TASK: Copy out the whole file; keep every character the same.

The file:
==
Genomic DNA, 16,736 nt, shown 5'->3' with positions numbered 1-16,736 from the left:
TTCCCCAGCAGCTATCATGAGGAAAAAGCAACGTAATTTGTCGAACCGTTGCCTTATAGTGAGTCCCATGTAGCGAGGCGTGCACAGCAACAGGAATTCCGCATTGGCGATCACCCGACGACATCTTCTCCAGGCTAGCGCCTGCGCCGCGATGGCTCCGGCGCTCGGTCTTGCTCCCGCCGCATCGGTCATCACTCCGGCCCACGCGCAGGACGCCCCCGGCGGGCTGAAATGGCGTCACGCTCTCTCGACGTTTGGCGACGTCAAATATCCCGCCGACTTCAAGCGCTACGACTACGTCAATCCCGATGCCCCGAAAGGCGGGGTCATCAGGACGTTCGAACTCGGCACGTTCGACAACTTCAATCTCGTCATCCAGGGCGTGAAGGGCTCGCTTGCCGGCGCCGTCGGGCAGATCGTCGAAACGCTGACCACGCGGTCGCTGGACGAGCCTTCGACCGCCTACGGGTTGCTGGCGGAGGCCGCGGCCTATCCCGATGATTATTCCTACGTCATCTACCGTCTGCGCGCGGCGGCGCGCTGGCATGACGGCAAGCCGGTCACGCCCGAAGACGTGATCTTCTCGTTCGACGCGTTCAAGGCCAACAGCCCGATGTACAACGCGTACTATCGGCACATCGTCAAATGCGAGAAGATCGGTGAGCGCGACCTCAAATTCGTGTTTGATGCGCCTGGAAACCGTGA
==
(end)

Genomic DNA, 16,736 nt, shown 5'->3' with positions numbered 1-16,736 from the left:
TTCCCCAGCAGCTATCATGAGGAAAAAGCAACGTAATTTGTCGAACCGTTGCCTTATAGTGAGTCCCATGTAGCGAGGCGTGCACAGCAACAGGAATTCCGCATTGGCGATCACCCGACGACATCTTCTCCAGGCTAGCGCCTGCGCCGCGATGGCTCCGGCGCTCGGTCTTGCTCCCGCCGCATCGGTCATCACTCCGGCCCACGCGCAGGACGCCCCCGGCGGGCTGAAATGGCGTCACGCTCTCTCGACGTTTGGCGACGTCAAATATCCCGCCGACTTCAAGCGCTACGACTACGTCAATCCCGATGCCCCGAAAGGCGGGGTCATCAGGACGTTCGAACTCGGCACGTTCGACAACTTCAATCTCGTCATCCAGGGCGTGAAGGGCTCGCTTGCCGGCGCCGTCGGGCAGATCGTCGAAACGCTGACCACGCGGTCGCTGGACGAGCCTTCGACCGCCTACGGGTTGCTGGCGGAGGCCGCGGCCTATCCCGATGATTATTCCTACGTCATCTACCGTCTGCGCGCGGCGGCGCGCTGGCATGACGGCAAGCCGGTCACGCCCGAAGACGTGATCTTCTCGTTCGACGCGTTCAAGGCCAACAGCCCGATGTACAACGCGTACTATCGGCACATCGTCAAATGCGAGAAGATCGGTGAGCGCGACCTCAAATTCGTGTTTGATGCGCCTGGAAACCGTGA